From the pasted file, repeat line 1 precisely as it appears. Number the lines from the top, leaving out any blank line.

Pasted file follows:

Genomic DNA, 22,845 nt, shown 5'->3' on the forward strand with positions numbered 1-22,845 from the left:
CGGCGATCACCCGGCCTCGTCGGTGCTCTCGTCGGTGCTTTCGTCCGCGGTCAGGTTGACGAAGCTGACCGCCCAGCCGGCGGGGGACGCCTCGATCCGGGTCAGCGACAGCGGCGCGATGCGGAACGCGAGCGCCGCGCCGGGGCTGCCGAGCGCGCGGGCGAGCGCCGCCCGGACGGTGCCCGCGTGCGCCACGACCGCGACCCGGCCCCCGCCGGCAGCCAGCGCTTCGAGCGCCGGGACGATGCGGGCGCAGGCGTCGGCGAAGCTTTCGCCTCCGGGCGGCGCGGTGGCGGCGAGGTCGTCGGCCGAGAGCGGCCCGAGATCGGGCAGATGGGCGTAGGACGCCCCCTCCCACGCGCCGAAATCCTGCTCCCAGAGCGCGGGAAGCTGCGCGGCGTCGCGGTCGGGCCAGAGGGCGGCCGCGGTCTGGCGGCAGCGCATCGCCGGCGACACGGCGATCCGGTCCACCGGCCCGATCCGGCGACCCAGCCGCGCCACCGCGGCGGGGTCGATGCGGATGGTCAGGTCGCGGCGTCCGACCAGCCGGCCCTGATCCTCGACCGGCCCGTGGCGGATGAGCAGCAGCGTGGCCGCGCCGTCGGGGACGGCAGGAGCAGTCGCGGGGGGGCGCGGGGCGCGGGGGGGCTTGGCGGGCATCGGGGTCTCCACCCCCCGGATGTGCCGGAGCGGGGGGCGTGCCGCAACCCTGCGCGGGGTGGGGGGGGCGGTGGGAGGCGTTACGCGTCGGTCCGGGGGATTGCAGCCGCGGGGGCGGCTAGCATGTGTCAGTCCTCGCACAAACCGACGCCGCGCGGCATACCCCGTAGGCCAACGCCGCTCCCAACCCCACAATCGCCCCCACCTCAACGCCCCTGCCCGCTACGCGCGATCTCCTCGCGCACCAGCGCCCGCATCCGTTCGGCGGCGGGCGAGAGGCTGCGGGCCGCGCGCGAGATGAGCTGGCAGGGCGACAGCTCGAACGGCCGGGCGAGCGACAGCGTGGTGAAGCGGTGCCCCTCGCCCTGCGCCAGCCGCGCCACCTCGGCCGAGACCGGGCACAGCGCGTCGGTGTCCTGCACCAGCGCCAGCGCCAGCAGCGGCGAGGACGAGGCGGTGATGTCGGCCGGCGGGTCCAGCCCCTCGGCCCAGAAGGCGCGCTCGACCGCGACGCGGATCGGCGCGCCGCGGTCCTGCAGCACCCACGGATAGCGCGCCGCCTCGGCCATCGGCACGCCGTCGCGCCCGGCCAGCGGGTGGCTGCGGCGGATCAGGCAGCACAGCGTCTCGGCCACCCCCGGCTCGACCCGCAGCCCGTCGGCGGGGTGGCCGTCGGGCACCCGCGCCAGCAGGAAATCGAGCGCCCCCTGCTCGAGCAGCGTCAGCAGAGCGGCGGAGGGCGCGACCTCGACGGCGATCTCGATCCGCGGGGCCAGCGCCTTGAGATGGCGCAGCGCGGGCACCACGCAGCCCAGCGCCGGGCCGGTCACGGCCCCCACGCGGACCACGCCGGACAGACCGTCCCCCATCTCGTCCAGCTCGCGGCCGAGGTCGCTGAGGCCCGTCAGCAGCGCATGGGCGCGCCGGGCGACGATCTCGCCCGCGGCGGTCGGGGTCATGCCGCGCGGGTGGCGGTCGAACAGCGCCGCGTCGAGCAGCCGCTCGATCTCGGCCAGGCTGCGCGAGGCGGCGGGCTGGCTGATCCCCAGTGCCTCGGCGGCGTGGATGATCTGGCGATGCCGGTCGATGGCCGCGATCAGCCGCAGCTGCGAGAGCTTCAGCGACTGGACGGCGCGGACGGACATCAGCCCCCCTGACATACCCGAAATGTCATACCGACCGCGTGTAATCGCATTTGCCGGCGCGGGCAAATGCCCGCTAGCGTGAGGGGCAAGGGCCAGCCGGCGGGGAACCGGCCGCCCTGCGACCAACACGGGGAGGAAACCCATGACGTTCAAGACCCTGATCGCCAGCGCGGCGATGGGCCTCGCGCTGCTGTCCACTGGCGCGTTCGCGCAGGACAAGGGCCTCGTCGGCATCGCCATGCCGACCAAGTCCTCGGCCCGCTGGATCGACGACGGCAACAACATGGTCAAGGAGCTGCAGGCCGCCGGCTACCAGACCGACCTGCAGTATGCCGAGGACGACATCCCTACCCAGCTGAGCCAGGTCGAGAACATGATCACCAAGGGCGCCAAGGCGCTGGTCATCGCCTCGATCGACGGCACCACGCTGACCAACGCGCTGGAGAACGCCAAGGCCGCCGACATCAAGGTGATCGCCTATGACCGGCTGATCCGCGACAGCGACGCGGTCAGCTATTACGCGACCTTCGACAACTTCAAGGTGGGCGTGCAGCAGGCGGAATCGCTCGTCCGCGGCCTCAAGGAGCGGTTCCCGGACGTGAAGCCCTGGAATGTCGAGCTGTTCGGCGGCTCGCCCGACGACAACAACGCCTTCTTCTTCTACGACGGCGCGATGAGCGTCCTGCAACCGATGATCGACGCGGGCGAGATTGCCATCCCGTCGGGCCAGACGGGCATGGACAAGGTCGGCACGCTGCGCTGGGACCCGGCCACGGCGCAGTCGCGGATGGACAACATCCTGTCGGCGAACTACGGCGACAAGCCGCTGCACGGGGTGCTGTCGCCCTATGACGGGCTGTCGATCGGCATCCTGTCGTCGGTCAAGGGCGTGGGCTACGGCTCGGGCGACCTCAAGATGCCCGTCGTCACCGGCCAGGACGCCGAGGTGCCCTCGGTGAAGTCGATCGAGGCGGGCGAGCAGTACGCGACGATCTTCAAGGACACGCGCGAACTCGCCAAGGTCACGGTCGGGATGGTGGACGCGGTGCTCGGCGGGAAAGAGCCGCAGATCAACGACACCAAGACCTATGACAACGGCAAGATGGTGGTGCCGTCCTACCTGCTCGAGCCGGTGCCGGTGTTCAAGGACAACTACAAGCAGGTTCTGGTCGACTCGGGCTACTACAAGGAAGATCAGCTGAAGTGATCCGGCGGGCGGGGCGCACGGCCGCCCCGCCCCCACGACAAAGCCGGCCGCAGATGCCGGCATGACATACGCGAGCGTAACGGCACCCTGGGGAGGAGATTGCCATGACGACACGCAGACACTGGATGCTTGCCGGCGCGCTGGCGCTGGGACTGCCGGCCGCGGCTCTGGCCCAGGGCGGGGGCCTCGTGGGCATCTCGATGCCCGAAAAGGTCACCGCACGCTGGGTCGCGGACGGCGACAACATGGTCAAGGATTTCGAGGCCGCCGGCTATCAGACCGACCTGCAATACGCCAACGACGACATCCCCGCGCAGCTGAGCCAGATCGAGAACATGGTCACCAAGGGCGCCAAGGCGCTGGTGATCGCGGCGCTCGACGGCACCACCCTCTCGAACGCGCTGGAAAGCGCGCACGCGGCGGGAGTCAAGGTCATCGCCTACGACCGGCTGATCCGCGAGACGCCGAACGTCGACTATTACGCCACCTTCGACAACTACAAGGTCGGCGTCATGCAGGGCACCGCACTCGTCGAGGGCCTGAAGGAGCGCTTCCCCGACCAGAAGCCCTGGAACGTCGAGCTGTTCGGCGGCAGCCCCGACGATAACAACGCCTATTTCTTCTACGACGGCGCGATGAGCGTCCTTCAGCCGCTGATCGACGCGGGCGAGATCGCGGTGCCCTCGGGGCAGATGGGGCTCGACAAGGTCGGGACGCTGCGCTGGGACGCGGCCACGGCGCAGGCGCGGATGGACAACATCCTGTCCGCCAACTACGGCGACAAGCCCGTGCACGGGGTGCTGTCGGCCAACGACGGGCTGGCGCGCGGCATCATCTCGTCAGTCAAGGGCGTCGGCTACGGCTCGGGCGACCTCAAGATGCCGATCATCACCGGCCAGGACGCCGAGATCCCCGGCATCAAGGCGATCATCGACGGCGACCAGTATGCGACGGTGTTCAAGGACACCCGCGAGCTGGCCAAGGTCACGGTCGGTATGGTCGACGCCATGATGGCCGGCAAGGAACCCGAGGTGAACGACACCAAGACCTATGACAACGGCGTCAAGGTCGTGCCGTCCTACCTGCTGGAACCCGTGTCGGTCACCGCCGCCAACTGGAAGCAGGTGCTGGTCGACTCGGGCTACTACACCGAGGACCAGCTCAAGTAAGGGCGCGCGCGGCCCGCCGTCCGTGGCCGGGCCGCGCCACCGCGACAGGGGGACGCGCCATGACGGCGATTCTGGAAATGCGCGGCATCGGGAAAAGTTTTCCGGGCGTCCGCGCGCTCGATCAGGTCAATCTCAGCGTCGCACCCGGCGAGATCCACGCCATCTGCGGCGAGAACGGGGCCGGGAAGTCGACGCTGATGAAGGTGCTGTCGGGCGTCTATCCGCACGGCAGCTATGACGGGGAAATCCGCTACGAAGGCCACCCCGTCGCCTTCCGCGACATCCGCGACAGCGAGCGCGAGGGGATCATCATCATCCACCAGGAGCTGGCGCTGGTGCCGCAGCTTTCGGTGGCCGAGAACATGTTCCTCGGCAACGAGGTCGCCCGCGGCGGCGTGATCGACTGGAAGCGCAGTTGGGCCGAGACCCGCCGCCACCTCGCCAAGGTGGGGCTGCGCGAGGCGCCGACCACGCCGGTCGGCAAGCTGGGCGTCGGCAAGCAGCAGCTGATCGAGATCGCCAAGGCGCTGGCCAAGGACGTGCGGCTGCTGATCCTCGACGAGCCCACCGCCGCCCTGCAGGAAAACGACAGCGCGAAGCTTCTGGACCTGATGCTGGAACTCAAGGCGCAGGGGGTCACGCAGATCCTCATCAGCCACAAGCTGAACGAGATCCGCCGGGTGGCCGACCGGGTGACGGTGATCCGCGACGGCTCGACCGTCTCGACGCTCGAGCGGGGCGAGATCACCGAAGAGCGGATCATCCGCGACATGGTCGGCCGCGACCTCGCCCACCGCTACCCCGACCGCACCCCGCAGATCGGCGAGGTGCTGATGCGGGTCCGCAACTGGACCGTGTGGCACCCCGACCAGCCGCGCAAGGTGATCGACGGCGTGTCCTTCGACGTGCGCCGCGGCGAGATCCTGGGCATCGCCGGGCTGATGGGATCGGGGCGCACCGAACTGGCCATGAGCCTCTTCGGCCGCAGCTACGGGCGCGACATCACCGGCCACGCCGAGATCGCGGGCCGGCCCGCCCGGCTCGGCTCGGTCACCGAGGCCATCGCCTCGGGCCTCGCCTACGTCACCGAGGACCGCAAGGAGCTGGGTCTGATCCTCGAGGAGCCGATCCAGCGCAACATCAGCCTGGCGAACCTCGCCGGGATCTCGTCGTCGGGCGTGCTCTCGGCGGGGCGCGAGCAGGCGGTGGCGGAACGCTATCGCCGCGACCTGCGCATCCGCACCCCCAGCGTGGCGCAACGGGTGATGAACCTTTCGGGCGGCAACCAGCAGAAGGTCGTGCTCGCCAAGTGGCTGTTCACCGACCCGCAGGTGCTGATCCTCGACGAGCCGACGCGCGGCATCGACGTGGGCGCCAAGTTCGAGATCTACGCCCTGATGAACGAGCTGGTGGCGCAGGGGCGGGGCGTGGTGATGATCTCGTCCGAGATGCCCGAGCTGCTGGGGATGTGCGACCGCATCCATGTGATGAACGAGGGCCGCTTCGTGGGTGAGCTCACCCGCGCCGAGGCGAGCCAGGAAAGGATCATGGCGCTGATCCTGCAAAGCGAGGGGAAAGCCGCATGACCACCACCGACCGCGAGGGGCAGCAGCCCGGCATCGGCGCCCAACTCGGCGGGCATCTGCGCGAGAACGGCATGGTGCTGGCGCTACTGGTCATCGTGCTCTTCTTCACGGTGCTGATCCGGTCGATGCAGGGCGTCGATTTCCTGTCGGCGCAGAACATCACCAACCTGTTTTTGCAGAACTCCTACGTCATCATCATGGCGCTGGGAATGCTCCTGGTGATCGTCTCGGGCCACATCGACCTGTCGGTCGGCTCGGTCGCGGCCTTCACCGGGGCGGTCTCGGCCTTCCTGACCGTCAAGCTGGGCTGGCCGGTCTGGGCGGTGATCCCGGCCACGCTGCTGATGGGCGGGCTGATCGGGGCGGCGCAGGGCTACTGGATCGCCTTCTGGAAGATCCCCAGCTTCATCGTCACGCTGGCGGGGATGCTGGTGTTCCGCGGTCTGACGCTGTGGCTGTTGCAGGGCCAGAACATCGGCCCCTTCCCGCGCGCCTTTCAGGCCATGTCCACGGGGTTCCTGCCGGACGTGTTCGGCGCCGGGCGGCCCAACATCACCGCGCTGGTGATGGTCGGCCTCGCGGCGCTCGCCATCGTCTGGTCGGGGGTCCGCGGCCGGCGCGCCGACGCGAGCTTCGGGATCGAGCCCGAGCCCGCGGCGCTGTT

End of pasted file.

Genomic DNA, 22,845 nt, shown 5'->3' on the forward strand with positions numbered 1-22,845 from the left: